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Search Tags: Congress
People work better and more efficiently when they feel respected. And lately, Congress hasn't done a lot to make federal workers feel valued, says Sen. Jon Tester (D-Mont.) in a column written for Federal News Radio's special report, Trust Redefined: Reconnecting Government and Its Employees. But, Tester says, he has a plan to start changing that low morale.
NARFE's Chris Farrell joins host Mike Causey to talk about some of the bills introduced in Congress that affect federal workers.
May 21, 2014
The Federal Protective Service will no longer coordinate security at DHS headquarters on Nebraska Avenue in Northwest D.C. according to a May 1 memo from the agency's chief security officer to the undersecretary for management. The memo was brought to light Wednesday by members of a House Transportation and Infrastructure subcommittee at a hearing on the security of federal buildings. Rep. Lou Barletta (R-Pa.), chairman of the Subcommittee on Economic Development, Public Buildings and Emergency Management, cited the DHS memo as a possible sign that "confidence in FPS may be eroding" from within DHS.
Larry Zelvin, the director of the National Cybersecurity and Communications Integration Center in DHS's National Protection and Programs Directorate, is expected to tell the House Homeland Security Committee Wednesday that the implementation of the advanced intrusion detection and prevention program known as Einstein is hampered by the lack of clarity of the exact role DHS is allowed to play under the current set of cybersecurity laws.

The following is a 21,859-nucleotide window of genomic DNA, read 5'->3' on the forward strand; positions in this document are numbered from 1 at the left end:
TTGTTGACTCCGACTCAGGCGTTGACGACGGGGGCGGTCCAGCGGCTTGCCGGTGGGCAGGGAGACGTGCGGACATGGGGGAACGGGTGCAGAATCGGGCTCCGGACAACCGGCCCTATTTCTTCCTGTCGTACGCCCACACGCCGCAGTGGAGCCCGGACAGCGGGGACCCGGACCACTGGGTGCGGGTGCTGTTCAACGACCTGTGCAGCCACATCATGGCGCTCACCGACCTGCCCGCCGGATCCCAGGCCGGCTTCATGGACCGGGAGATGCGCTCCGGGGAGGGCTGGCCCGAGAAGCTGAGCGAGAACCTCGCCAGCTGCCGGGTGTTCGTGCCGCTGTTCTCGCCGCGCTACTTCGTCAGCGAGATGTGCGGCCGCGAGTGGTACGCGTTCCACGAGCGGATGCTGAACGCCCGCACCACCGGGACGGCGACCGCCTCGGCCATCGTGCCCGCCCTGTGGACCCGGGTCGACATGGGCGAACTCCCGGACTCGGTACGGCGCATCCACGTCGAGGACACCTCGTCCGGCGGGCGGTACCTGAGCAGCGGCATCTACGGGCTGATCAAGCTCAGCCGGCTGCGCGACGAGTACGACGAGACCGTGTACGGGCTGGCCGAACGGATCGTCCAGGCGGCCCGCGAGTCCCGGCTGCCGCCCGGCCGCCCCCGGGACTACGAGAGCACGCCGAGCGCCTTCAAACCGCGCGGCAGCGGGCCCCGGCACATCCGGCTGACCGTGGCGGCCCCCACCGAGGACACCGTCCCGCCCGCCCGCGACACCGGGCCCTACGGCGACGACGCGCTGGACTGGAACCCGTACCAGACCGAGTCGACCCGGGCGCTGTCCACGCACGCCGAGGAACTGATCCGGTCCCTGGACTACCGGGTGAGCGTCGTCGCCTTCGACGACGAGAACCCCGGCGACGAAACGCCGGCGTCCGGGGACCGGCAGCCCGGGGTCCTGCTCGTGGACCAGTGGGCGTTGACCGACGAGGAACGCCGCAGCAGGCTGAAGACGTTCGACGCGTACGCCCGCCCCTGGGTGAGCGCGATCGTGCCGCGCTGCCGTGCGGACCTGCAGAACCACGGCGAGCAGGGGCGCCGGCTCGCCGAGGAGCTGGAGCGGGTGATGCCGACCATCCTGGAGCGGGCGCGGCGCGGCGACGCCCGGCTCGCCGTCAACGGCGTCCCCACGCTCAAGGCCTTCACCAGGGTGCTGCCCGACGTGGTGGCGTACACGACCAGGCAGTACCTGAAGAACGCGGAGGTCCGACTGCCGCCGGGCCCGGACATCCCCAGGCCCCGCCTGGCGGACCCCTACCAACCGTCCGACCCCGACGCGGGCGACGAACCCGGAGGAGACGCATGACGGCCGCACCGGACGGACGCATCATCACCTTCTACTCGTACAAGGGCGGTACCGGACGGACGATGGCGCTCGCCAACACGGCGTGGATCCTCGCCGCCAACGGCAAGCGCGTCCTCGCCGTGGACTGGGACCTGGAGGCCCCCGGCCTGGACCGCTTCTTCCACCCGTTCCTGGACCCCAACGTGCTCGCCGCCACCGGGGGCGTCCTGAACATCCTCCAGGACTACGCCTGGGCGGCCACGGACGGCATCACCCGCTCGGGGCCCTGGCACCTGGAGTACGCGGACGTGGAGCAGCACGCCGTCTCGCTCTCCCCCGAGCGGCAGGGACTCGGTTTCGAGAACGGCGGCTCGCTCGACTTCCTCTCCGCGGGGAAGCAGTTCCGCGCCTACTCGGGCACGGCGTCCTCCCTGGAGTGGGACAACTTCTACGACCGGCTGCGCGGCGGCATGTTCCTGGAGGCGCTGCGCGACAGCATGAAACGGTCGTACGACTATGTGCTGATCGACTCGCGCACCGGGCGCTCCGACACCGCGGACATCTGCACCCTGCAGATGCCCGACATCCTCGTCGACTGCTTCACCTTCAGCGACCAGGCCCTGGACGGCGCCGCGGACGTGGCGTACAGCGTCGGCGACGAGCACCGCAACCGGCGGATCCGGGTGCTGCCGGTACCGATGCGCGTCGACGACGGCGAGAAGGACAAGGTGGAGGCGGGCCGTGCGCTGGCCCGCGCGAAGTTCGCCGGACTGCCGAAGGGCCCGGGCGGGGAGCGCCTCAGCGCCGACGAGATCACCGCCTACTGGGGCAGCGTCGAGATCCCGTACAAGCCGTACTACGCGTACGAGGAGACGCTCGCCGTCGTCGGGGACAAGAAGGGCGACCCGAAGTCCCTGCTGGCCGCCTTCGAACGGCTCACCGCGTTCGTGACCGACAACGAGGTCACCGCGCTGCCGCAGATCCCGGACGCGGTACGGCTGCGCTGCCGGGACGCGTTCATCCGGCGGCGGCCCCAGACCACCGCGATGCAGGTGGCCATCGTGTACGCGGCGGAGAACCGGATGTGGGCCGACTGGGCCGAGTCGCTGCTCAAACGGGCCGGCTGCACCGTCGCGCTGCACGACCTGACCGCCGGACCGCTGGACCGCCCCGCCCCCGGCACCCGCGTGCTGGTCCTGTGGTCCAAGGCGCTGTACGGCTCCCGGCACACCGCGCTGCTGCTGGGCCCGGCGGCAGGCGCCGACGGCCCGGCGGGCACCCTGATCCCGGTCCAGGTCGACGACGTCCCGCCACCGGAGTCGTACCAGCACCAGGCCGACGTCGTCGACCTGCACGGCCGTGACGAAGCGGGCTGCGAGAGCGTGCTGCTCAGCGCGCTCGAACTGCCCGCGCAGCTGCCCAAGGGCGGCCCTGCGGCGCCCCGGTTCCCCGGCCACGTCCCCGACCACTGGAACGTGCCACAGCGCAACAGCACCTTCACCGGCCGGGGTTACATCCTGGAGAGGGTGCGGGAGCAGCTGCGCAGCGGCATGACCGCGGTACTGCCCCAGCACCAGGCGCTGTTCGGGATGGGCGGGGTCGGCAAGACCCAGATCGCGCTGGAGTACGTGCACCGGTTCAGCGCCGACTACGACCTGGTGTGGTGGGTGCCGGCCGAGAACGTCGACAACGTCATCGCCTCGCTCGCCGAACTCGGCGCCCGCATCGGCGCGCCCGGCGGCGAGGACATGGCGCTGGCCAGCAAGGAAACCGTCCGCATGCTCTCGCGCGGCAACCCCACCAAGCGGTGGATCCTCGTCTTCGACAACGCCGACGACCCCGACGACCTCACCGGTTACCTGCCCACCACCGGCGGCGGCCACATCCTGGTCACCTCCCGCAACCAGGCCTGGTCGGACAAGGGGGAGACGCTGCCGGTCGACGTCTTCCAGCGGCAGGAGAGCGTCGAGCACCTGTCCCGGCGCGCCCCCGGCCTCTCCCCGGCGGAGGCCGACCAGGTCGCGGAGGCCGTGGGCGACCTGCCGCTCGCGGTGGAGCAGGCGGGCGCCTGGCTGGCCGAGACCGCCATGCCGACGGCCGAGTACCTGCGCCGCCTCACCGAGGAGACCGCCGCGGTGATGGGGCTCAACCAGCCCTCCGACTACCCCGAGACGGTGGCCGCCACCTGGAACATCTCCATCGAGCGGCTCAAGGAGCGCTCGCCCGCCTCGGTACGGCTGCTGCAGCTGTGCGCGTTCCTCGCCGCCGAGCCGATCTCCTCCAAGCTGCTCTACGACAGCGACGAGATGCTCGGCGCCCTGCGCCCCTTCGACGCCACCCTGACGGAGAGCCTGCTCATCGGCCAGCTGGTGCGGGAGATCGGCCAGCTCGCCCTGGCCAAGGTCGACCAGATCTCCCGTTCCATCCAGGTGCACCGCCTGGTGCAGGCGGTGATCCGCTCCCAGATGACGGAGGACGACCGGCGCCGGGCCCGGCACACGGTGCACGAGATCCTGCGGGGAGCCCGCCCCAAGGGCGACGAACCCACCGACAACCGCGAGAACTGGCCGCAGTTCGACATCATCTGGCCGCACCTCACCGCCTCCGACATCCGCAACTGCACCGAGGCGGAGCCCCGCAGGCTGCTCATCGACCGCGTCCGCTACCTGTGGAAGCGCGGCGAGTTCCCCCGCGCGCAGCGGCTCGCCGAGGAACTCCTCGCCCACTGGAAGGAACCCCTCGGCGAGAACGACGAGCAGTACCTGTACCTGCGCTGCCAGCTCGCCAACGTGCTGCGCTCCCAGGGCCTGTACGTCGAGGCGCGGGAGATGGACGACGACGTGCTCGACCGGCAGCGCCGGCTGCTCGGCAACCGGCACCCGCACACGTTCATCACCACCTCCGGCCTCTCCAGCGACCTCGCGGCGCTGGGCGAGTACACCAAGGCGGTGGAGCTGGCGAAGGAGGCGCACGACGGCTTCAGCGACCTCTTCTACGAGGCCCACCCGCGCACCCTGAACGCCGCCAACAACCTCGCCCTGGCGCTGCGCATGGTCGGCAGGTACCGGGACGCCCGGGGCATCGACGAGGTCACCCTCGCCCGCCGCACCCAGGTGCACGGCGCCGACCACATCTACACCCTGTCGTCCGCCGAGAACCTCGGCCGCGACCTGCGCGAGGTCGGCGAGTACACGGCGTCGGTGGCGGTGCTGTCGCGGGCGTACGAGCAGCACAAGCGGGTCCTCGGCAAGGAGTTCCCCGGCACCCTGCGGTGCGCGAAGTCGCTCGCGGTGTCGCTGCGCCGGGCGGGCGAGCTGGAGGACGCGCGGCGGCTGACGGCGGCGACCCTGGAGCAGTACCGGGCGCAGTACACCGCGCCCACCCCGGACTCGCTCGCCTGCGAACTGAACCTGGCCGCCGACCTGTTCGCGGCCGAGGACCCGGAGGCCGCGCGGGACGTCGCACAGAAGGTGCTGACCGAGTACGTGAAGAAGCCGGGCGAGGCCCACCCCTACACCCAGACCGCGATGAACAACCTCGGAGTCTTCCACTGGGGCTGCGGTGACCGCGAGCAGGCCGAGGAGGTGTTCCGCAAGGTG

A proposed amendment to the House version of the annual bill setting policy for the Defense Department would preemptively protect DoD employees paid through working-capital funds from potential furloughs. The measure was introduced Monday by Reps. Tom Cole (R-Okla.) and Derek Kilmer (D-Wash.).
The White House is threatening a veto of the House version of a $601 billion defense bill over election-year moves to spare weapons systems and popular programs in the face of limited budgets.
One day after Veterans Affairs Secretary Eric Shinseki testified before the Senate Veterans Affairs Committee about allegations of mismanagement at some VA health facilities, Dr. Robert Petzel stepped down as VA's undersecretary for health. Earlier in the month, the White House tapped Dr. Jeffrey Murawsky to be Petzel's replacement.
The House is close to considering a bill to drastically change the National Security Agency's surveillance programs. The bill was approved by the Judiciary and Intelligence committees last week. It would end the NSA's practice of storing telecommunications meta-data in its own data centers. For what to expect next, Federal Drive hosts Tom Temin and Emily Kopp spoke to Julian Hattem, a staff writer for The Hill newspaper.
Jennifer Mattingley, director of government affairs for Shaw, Bransford and Roth, and Andy Medici from the Federal Times will give us an update on legislation affecting federal workers.
May 14, 2014
Tags: pay and benefits , Jennifer Mattingley , Shaw Bransford and Roth , FERS , SES , retirement , budget 2014 , Federal employee retirement , federal employee pay , Mike Causey , Your Turn , Andy Medici , Federal Times
The second session of the 113th Congress is ticking away and the opportunities to produce meaningful legislation are sliding by. Federal employees also have to start saying goodbye to two of their more vocal advocates on Capitol Hill. Reps Frank Wolf (R-Va.) and Jim Moran (D-Va.) are planning to retire when their current terms are up. Katie Maddocks, a government affairs representative for the Federal Managers Association, talks to In Depth with Francis Rose about what congressional changes would mean for the federal workforce in the coming months.